SMALL Business Saturday is nearly here – and there’s no shortage of local businesses you can support in Newport city centre.

From markets to arcades and shopping centres, and – of course – the high street, there’s plenty of small independent businesses spread across the city centre which you can support on Small Business Saturday, which is held next week, December 2.

Let's begin at Newport Market...

South Wales Argus: The entrance to Newport MarketCity Treasures – formerly known as Times Past – relocated from Commercial Street to Newport Market with the hope of gaining more footfall.

The family-run antique shop is well-stocked with model railway trains, boxed vehicles, crafts, china, and other unique gift ideas. The shop also buys and sells gold.

South Wales Argus: Model railway at City TreasuresMargaret Chapman, who helps her daughter run the business, said: “They’ve done a really good job of upgrading the market – we need people to come in.

“Some people say that Newport is hopeless, but that’s because they don’t come shopping here.

“If you don’t use it you lose it – if we don’t get the footfall then the market will just be food which is a shame.

“We try to be fair with our prices and we sell a fair bit of the model railways as they’re collector items.”

South Wales Argus: City Treasures in Newport MarketA newer addition to Newport Market is Dorothy Seed – a florist which prides itself on being sustainable, chemical free, and natural while avoiding single use plastics.

Along with the florist being open for Small Business Saturday next week, Dorina Mag will be running a wreath making workshop at 5pm on the day.

South Wales Argus: Dorina Mag of Dorothy Seed“Our Christmas wreaths are fully compostable, using mostly local materials and are all natural,” said Ms Mag.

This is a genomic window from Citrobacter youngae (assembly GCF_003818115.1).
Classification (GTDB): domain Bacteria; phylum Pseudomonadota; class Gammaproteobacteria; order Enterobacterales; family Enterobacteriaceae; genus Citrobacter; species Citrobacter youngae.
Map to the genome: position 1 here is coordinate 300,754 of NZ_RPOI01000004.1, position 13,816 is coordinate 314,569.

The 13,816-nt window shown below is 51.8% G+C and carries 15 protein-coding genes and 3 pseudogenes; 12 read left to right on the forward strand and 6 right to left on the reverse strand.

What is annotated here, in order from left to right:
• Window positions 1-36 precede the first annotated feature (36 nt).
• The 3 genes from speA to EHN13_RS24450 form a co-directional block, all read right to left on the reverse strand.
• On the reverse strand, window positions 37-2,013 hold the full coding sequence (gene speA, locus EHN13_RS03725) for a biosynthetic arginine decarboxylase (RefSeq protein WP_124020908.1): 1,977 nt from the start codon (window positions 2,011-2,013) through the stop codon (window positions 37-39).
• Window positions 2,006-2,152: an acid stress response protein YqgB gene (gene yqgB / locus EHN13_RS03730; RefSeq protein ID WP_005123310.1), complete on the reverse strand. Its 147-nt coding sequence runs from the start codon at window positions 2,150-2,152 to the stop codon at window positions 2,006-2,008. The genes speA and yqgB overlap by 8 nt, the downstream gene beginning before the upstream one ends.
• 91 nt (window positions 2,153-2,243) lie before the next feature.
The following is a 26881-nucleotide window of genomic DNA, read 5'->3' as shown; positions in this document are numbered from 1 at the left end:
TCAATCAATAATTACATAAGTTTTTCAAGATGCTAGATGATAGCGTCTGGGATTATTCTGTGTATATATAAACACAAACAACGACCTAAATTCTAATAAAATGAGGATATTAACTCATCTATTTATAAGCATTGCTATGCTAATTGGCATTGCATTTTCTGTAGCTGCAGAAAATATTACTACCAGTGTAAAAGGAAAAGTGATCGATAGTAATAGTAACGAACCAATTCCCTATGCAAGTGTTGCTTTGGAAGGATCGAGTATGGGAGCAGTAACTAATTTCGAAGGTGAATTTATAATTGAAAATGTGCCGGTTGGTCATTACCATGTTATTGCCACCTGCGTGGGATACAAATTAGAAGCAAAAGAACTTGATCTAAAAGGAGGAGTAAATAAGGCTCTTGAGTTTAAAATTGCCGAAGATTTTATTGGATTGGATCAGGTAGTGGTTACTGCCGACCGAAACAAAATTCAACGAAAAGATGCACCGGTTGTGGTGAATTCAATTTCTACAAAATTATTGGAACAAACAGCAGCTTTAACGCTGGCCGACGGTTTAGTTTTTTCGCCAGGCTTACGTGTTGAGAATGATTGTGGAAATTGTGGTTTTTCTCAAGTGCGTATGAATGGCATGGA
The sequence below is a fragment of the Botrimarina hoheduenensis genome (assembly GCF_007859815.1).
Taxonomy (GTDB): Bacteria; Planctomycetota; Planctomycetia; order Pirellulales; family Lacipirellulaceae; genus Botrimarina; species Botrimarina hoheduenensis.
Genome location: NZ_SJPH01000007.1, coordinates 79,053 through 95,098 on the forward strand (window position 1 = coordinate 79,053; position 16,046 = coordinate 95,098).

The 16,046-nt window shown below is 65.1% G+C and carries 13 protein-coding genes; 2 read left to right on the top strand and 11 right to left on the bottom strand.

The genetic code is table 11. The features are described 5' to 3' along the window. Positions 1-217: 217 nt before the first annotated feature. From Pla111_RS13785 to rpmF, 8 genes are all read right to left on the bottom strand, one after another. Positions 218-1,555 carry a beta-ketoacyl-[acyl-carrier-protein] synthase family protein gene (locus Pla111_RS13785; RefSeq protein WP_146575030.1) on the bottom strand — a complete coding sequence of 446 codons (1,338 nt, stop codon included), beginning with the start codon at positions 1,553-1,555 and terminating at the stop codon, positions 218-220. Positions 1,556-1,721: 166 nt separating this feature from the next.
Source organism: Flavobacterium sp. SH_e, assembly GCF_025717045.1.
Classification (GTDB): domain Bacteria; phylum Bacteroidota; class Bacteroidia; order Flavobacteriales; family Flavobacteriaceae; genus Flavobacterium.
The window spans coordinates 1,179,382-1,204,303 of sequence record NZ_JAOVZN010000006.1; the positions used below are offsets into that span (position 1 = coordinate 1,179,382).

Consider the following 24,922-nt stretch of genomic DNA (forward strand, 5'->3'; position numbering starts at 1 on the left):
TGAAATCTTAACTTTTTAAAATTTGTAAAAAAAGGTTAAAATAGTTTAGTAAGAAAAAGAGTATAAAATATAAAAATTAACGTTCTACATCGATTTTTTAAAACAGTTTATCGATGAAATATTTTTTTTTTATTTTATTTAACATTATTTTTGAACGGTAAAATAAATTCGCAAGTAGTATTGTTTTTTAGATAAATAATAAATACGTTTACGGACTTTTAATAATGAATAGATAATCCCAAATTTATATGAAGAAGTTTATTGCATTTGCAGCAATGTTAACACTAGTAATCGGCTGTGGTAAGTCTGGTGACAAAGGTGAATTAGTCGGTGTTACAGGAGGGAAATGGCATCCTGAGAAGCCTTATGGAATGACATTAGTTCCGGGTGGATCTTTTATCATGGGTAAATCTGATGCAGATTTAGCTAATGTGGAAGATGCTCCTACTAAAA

“Our wreath workshops include a hot or cold drink and cakes – I also take on personal bespoke door decorations which I can do for you."

Find out more about the workshops here.

When asked why people should support local businesses Ms Mag answered: “You will get a friendly more personal service which you won’t get at a supermarket.”

Friendly Neighbourhood Comics is another well-established business in the city – the business was based at Newport Market before Loft Co's redevelopment of the historical building - and is still there now.

The business offers a range of products including comics – from the Silver Age and Bronze Age plus more modern editions - along with original drawings, vintage annuals, and action figures.

South Wales Argus: Tim Rees of Friendly Neighbourhood ComicsTim Rees owns Friendly Neighbourhood Comics and pointed out: “Local traders are serving the local community.

“It’s important to shop as locally as you can because it’s good for the environment and creates community cohesion.”

Opposite the comic store is a more recent addition to Newport Market – Sugar, which is a sweet shop run by couple Deb Lynn and Mark Rostant (who will soon be getting married).

South Wales Argus: Some sweets at Sugar in Newport MarketMs Lynn said: “If you don’t go to local shops then we’ll lose them.

“Shopping locally boosts the local economy and you get these interpersonal relationships – you get to know your customers and form friendships.

“I’ve got quite a number of regulars – some I know when they’ll come in and what they will order – and it’s lovely.”

Newport Trading Cards is another recent addition to Newport Market – it’s currently the only branch of the business and sells trading cards and accessories.

Jake, a YouTuber who runs the business, said they will run special offers on the day and added:

“People should shop local because it helps Newport get to where it should be and supports the local economy.”